Terry Young has never sprayed for insects. “I’ve had the odd bertha and lygus in my canola and wheat midge in my wheat, but they haven’t been an issue for as long as I’ve been farming, which is 30-plus years now,” he says.
Young farms at Lacombe, which is one of the most productive agricultural regions in Western Canada. Canola has been produced in the area for years and in big numbers. The pests are there. His neighbours spray for them.
So what gives on his farm?
Young doesn’t know for sure, but he has a few ideas. “I stick to a four-year rotation while many others use a two-year rotation of canola and wheat. That diversity does seem to keep everything in check,” he says. “And central Alberta does have a lot of bluffs and wetlands, providing habitat for pests and beneficials to overwinter. Maybe that helps?”
And by never spraying, Young has possibly allowed the insect ecosystem to find a balance. “Spraying kills everything, including the beneficials (insects), and from what I’ve heard, the pests always come back first,” he says.
This idea of balance might be the key. Jim Broatch made an observation in 2015 that got him thinking more about give and take within the insect ecosystem. The pest management specialist with Alberta Agriculture and Forestry was tracking the high number of cabbage root maggots found on some canola fields in central Alberta. In doing background checks on these fields, he found hints of a trend. Fields sprayed earlier in the season for flea beetles tended to have much higher levels of maggots than fields that were not sprayed.
Does that mean the flea beetle sprays also kill beneficial insects such as ground beetle predators that could reduce root maggot populations? With dozens and perhaps hundreds of insects that provide some benefit against crop pests, this would seem highly possible. However, Broatch does not have proof beyond a few field observations. “Unfortunately, other than the theory behind the situation, I’m not aware of actual studies that demonstrate it through counts and analysis,” he says. “This is a very limited area of study.”
Bring in the ladybugs
Scientists at the University of California, Berkeley, have been studying biocontrol of insects for more than 100 years. The work started in the late 1800s when California citrus trees were under attack from an invasive insect called cottony cushion scale. Interestingly, when Berkeley researchers went to the source of this insect — Australia — they found it was not a serious citrus pest at all. That’s because it lived within an ecosystem that included other insects, including vedalia beetles (a.k.a. ladybugs), that fed on and naturally controlled its population, says Miguel Altieri, professor and entomologist at the university. Vedalia beetles were brought to California and released, and Altieri says that to this day cottony cushion scale has been controlled by its natural enemies without the need for pesticides.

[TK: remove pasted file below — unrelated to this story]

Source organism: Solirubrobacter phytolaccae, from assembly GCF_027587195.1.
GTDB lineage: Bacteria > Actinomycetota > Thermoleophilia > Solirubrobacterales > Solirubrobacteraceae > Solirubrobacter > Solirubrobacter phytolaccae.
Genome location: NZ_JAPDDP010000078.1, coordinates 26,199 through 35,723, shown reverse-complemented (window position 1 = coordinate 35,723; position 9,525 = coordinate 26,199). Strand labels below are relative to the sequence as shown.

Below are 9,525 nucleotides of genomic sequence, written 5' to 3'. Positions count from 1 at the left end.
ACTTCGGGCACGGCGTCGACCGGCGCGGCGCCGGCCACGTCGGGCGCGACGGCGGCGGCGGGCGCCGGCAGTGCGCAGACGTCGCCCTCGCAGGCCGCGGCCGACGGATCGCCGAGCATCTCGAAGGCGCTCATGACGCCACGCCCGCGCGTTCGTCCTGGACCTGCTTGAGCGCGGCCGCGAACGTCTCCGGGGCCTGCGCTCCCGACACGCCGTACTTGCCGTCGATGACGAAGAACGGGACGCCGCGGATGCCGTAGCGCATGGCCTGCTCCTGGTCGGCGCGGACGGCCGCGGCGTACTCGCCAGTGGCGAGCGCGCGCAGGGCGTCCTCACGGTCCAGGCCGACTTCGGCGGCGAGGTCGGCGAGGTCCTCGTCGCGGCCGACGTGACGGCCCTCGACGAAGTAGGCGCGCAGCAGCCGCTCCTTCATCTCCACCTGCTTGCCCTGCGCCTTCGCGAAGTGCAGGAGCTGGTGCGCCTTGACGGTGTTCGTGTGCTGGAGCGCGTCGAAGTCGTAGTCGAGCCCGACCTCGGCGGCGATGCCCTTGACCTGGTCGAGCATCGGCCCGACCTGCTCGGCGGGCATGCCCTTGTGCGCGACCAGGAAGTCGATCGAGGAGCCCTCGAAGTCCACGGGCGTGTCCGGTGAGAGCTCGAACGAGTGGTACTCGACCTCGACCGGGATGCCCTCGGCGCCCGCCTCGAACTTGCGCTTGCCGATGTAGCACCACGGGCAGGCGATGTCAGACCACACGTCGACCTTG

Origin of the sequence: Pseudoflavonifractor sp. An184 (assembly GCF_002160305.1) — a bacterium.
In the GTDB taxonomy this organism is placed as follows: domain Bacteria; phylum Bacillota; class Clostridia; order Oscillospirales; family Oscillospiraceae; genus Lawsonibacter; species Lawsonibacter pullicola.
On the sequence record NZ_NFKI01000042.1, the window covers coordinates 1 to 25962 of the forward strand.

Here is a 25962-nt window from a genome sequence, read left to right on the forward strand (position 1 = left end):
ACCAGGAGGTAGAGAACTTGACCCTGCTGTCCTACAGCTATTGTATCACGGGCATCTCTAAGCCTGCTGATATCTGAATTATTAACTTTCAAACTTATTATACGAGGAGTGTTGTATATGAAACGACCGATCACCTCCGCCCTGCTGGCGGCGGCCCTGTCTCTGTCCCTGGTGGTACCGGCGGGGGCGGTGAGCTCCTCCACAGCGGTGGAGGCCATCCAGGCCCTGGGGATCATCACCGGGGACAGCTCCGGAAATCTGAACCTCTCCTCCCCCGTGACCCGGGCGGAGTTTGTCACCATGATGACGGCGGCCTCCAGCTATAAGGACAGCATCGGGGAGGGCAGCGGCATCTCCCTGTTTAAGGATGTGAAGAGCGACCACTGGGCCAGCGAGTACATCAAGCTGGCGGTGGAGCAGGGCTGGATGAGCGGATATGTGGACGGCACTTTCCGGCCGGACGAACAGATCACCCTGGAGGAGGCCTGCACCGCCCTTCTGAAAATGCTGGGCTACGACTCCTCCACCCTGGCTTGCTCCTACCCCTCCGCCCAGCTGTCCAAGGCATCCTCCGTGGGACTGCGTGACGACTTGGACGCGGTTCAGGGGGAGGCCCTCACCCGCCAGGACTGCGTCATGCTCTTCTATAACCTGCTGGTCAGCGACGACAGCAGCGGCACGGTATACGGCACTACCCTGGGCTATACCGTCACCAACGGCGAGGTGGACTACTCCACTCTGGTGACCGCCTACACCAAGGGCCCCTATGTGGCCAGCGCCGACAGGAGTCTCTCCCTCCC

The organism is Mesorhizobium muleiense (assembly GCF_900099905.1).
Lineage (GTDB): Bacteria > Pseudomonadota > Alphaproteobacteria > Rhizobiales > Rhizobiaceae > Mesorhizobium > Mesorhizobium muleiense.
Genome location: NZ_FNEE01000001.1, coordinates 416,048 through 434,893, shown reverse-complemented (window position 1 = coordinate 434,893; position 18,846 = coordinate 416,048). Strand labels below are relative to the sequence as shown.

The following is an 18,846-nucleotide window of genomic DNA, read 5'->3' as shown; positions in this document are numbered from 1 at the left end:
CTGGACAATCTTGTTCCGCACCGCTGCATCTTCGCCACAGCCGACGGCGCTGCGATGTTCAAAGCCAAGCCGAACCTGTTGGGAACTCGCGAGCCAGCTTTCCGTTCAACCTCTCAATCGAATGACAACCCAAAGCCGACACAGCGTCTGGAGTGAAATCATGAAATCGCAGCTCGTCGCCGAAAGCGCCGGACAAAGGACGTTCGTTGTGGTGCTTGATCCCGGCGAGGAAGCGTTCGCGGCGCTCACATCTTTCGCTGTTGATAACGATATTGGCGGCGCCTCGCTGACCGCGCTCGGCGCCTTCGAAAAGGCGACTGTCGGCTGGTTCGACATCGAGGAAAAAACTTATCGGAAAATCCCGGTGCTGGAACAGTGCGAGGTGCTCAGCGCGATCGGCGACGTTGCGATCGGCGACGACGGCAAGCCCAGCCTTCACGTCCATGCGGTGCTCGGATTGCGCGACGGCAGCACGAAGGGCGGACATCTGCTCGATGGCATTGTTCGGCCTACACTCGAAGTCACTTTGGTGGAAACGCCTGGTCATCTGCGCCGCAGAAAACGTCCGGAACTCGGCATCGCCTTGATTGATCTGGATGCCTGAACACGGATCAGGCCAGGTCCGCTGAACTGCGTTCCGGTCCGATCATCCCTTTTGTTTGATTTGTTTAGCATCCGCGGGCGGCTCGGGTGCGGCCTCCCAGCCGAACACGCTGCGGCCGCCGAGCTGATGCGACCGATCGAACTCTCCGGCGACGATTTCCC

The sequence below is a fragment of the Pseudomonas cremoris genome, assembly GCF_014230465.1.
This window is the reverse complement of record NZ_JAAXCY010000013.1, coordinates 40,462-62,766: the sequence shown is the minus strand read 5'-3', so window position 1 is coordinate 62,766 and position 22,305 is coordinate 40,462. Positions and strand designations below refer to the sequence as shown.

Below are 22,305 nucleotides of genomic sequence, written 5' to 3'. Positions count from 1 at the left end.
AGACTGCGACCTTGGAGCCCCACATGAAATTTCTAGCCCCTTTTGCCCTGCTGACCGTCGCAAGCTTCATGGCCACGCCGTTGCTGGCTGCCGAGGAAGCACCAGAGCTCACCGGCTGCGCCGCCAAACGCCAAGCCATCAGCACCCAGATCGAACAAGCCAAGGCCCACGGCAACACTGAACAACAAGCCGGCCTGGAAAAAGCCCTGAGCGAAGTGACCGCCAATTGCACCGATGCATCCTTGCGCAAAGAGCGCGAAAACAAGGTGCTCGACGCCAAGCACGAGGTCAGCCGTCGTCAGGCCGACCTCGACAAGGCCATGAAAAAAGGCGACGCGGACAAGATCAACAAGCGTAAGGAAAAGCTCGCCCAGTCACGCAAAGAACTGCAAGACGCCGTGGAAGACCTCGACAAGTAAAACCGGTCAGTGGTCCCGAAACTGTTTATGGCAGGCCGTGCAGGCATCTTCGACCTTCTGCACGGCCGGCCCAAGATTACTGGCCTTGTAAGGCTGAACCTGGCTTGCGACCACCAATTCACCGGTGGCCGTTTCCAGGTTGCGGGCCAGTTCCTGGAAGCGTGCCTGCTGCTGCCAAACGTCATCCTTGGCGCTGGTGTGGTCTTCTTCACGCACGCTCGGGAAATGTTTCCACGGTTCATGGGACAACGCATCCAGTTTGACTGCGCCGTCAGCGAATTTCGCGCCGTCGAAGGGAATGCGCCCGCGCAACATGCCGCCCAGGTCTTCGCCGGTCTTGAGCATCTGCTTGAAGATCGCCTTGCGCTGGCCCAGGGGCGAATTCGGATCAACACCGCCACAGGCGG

By recognizing and supporting this natural regulation of insect populations, growers can work toward getting off what Altieri calls the “pesticide treadmill.” Biocontrol initiatives inspired by Berkeley research have saved California producers over $1 billion in pesticide costs, he says.
Altieri says the situation Broatch observed with flea beetle sprays leading to an increase in root maggot infestations is actually quite common. “Secondary pest outbreaks have been reported in citrus, strawberries and cotton,” Altieri says. Spraying for one pest inadvertently kills the natural enemies for that pest as well as for other secondary pests. These secondary pests that would not normally cause any economic level of damage start to rise in numbers because the natural enemies that keep them regulated are gone.
He gives one example of lygus in U.S. cotton crops. “Cotton growers found that spraying lygus killed the natural enemies of boll worm, and suddenly boll worms take off.”
Leave shelter for the bugs
Altieri has been working on insect ecology for 35 years. He says a big reason for the rise in insect pests is crop monoculture. He says growers in monoculture or short rotation situations can do a lot to improve the insect ecology by leaving patches of flowering crops that provide habitat and food for beneficial insects. This is especially important early in the season so beneficials can build up and start feeding before the pest insect populations start building. “Beneficial insects function best when the pest population is at low densities and just starting to reproduce,” he says.
California vineyards grow flowers between rows and strawberry producers grow alfalfa strips as one way to break their monoculture crops and provide biodiversity, he says.
Gregory Sekulic, agronomy specialist with the Canola Council of Canada, adds that leaving later-emerging weeds — which cause little if any economic loss to a competitive well-established crop — can go a long way to boosting the diversity that a healthy balanced insect ecosystem needs. Leaving shelterbelts, fencelines and ravines as natural habitat also helps.
“The studies on this subject agree there’s a positive relationship between yield and uncultivated natural areas in close proximity to crops. So there’s a good financial incentive to leave those bluffs, fencelines and wetlands intact, or even enhanced,” Sekulic says. “Help nature help you. Leave the beneficial insects a place to live and grow, and they’ll pay dividends in pest management and reduced risk of pesticide resistance.”
Terry Young thinks growers would be more inclined to take these measures if they could see the economics more clearly. He says growers need to know the return these insects provide in reducing input costs and improving yields, and how practices such as four-year rotations and habitat protection can help.
“We haven’t put a value on these beneficial insects,” he says. “We don’t know what they’re doing to help us.”